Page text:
This Ridiculously Simple Trick No One Thinks About Will Add Hours to Your Phone's Battery Life

Posted by Knowlton Thomas

It seems like everytime a new smartphones comes out, everything is improved except for the battery life.

Now, that's not to say the batteries aren't getting better (or at least bigger). They are. But between larger screens with higher resolutions and quad-core processors with as much RAM as some laptops, these improved batteries can only serve to maintain the life of older smartphone models whose smaller batteries powered smaller screens and less demanding processors.

Consequently, battery life remains one of the more annoying shorfalls of every smartphone, and as relentlessly as consumers ask for better battery life, smartphone makers seem to offer up a bunch of more flashy features instead—usually at the expense of battery life.

As a result, end users are always looking for easy ways to conserve battery life. But one of the most effective ways is often overlooked.

First of all, there are a few really obvious things one can do; screen brightness comes to top of mind. Lighting up a high-res, five-inch screen sucks up a ton of power, regardless of whether the screen is being used to play a graphic-intense game or simply send a text message. Lowering your brightness takes a couple of seconds and dramatically enhances battery life. But everybody already knows that, and when batteries are threatening to die, it's usually the first thing any savvy user does to stretch the current life of their device. (Keeping Bluetooth off except when necessary is another popular tactic.)

However, there's another, equally easy and equally effective trick to extend battery life—only this one is virtually never talked about: turning the radios and/or wifi off.

With radios and wifi off, your smartphone is using almost no power passively; sleeping in this state is essentially as good as it being completely off. This means it will last an extremely long time—multiple days if you kept those features turned off. Of course, that's hardly practical. What's the point of a smartphone permanently disconnected from the internet? Hence why no one does it or even considers doing it.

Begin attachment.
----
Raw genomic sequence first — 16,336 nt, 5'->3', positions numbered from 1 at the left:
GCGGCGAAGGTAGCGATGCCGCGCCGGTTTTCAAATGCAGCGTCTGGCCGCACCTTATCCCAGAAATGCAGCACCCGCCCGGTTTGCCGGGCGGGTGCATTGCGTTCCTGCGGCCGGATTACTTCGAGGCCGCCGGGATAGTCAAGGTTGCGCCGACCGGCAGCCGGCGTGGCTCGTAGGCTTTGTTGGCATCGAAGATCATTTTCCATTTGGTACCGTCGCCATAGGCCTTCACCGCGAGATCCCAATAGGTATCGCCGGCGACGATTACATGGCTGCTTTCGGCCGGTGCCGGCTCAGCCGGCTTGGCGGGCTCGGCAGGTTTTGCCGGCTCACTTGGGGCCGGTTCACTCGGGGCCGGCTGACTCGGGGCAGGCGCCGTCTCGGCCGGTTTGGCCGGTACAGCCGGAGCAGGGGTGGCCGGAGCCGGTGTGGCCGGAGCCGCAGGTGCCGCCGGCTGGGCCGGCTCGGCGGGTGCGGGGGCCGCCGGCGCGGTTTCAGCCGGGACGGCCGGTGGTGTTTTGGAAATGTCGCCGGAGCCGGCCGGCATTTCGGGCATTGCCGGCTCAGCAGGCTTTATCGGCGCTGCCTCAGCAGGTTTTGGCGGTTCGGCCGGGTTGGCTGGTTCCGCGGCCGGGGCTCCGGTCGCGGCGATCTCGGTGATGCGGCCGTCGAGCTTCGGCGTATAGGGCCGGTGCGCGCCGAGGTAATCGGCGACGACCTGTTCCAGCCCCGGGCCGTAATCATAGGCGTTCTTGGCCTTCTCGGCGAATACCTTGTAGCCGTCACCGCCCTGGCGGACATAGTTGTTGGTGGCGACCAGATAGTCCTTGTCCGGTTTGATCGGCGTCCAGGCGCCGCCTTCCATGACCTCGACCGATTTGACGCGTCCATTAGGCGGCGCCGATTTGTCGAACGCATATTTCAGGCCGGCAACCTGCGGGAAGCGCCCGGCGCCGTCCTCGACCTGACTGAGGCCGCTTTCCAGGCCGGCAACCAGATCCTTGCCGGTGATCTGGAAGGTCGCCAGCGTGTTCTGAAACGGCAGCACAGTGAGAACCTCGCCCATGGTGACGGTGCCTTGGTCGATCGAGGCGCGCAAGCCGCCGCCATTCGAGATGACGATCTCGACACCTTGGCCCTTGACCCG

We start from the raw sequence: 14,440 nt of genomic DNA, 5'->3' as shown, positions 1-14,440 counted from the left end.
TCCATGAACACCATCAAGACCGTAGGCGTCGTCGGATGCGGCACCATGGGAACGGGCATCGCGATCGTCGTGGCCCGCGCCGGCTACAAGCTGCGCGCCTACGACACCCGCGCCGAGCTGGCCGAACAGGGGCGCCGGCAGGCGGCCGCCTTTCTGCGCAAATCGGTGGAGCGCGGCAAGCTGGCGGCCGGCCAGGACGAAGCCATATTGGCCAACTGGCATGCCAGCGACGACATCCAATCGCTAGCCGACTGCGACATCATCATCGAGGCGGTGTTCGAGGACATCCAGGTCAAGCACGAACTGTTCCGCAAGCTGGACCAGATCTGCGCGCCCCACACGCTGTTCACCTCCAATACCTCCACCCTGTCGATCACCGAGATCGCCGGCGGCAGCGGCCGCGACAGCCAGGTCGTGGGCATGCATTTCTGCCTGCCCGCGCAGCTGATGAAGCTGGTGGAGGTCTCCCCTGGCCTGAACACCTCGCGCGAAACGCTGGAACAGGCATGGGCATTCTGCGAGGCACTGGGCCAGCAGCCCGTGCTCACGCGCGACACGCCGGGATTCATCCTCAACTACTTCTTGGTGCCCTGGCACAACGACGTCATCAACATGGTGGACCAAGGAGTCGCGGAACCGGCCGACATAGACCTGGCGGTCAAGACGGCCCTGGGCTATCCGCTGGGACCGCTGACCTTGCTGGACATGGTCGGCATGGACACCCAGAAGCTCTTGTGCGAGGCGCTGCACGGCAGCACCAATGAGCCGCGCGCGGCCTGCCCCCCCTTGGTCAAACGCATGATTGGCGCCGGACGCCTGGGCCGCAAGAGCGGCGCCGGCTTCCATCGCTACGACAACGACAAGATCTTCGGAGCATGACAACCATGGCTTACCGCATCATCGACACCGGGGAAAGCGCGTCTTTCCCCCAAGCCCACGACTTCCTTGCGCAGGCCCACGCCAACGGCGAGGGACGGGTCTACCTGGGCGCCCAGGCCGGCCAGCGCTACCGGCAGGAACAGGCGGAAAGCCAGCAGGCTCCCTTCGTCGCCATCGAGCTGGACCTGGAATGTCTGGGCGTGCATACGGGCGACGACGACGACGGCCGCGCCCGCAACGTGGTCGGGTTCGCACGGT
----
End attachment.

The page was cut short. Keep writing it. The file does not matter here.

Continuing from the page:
But think about a car for a moment. If you stop at a red light, you know that light will turn green within a minute, so you sit there, idling, and then accelerate on green. But what if you're stopped at a railroad for a long train? Or parked on the side of the road, waiting for a friend to come out of their house? You're going to turn off your engine.

 

 

It's said that turning on a car uses about as much gas as idling for five to 15 seconds. So really, you only need to know you'll be stopped for as little as 20 seconds to know it's worth turning your car off. The same idea applies to smartphone radios: turning them off and on requires minimal power and takes just a couple of seconds. Yet for most of us our smartphones are idling 24/7, wasting precious energy for no good reason.

Try this: if you're not a big texter or taking frequent calls and/or you use instant messaging apps over texting, turn your radio off whenever you're connected to wifi. Connecting to wifi requires up to 30% less power passively than the radios demand but still grants you access to everything the internet has to offer—just no talk or text.

Next, consider all the times you could get away with turning both off and allowing your smartphone to draw almost no power: a midday nap, dinner with your partner, lunch with a client, reading while you commute on the train. If you can disconnect from the internet for even half an hour, why not take 10 seconds to shut your radios and wifi off and save yourself a couple percentage points of battery?

Making this a habit can easily double your phone's battery life—and hey, you might even find the lack of constant push notifications pleasantly liberating.

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Knowlton Thomas

Knowlton Thomas

Knowlton is the managing editor of Techvibes. Based in Vancouver, Knowlton has been published in national publications and has also appeared on television and radio. Previously he was an editor for New Westminster weekly The Other Press and served on its board of directors. When not working, Knowlton enjoys playing tennis, hiking, and exploring weird side streets. more




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